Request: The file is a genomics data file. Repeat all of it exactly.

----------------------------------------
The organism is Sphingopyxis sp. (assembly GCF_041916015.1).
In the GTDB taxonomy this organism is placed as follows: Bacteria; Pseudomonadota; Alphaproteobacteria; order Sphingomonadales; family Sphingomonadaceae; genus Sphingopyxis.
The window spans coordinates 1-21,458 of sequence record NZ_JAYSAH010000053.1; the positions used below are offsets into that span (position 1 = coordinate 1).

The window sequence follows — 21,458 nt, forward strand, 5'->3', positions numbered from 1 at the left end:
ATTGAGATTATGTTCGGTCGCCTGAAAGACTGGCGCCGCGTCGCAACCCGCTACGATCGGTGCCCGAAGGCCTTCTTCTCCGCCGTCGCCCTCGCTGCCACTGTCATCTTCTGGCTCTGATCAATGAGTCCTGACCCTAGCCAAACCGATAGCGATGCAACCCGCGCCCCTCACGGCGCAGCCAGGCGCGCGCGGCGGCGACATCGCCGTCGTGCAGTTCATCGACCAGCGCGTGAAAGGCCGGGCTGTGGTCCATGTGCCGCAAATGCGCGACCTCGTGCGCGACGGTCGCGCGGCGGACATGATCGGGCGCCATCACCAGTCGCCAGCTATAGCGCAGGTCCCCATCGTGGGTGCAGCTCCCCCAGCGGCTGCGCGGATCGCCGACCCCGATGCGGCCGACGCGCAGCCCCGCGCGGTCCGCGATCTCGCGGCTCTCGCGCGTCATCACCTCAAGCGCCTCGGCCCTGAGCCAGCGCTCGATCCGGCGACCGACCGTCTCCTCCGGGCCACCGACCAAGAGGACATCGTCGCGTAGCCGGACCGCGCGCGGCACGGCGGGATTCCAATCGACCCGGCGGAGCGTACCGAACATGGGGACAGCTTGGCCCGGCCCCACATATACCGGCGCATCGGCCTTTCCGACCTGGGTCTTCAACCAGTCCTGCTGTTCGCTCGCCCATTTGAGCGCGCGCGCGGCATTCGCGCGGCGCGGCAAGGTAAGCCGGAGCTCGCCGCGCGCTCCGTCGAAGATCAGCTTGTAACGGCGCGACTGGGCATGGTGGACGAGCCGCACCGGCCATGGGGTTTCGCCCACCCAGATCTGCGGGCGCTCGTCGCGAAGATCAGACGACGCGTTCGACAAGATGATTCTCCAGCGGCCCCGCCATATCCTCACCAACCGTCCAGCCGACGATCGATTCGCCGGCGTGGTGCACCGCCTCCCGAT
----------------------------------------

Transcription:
The organism is Sphingopyxis sp. (assembly GCF_041916015.1).
In the GTDB taxonomy this organism is placed as follows: Bacteria; Pseudomonadota; Alphaproteobacteria; order Sphingomonadales; family Sphingomonadaceae; genus Sphingopyxis.
The window spans coordinates 1-21,458 of sequence record NZ_JAYSAH010000053.1; the positions used below are offsets into that span (position 1 = coordinate 1).

The window sequence follows — 21,458 nt, forward strand, 5'->3', positions numbered from 1 at the left end:
ATTGAGATTATGTTCGGTCGCCTGAAAGACTGGCGCCGCGTCGCAACCCGCTACGATCGGTGCCCGAAGGCCTTCTTCTCCGCCGTCGCCCTCGCTGCCACTGTCATCTTCTGGCTCTGATCAATGAGTCCTGACCCTAGCCAAACCGATAGCGATGCAACCCGCGCCCCTCACGGCGCAGCCAGGCGCGCGCGGCGGCGACATCGCCGTCGTGCAGTTCATCGACCAGCGCGTGAAAGGCCGGGCTGTGGTCCATGTGCCGCAAATGCGCGACCTCGTGCGCGACGGTCGCGCGGCGGACATGATCGGGCGCCATCACCAGTCGCCAGCTATAGCGCAGGTCCCCATCGTGGGTGCAGCTCCCCCAGCGGCTGCGCGGATCGCCGACCCCGATGCGGCCGACGCGCAGCCCCGCGCGGTCCGCGATCTCGCGGCTCTCGCGCGTCATCACCTCAAGCGCCTCGGCCCTGAGCCAGCGCTCGATCCGGCGACCGACCGTCTCCTCCGGGCCACCGACCAAGAGGACATCGTCGCGTAGCCGGACCGCGCGCGGCACGGCGGGATTCCAATCGACCCGGCGGAGCGTACCGAACATGGGGACAGCTTGGCCCGGCCCCACATATACCGGCGCATCGGCCTTTCCGACCTGGGTCTTCAACCAGTCCTGCTGTTCGCTCGCCCATTTGAGCGCGCGCGCGGCATTCGCGCGGCGCGGCAAGGTAAGCCGGAGCTCGCCGCGCGCTCCGTCGAAGATCAGCTTGTAACGGCGCGACTGGGCATGGTGGACGAGCCGCACCGGCCATGGGGTTTCGCCCACCCAGATCTGCGGGCGCTCGTCGCGAAGATCAGACGACGCGTTCGACAAGATGATTCTCCAGCGGCCCCGCCATATCCTCACCAACCGTCCAGCCGACGATCGATTCGCCGGCGTGGTGCACCGCCTCCCGAT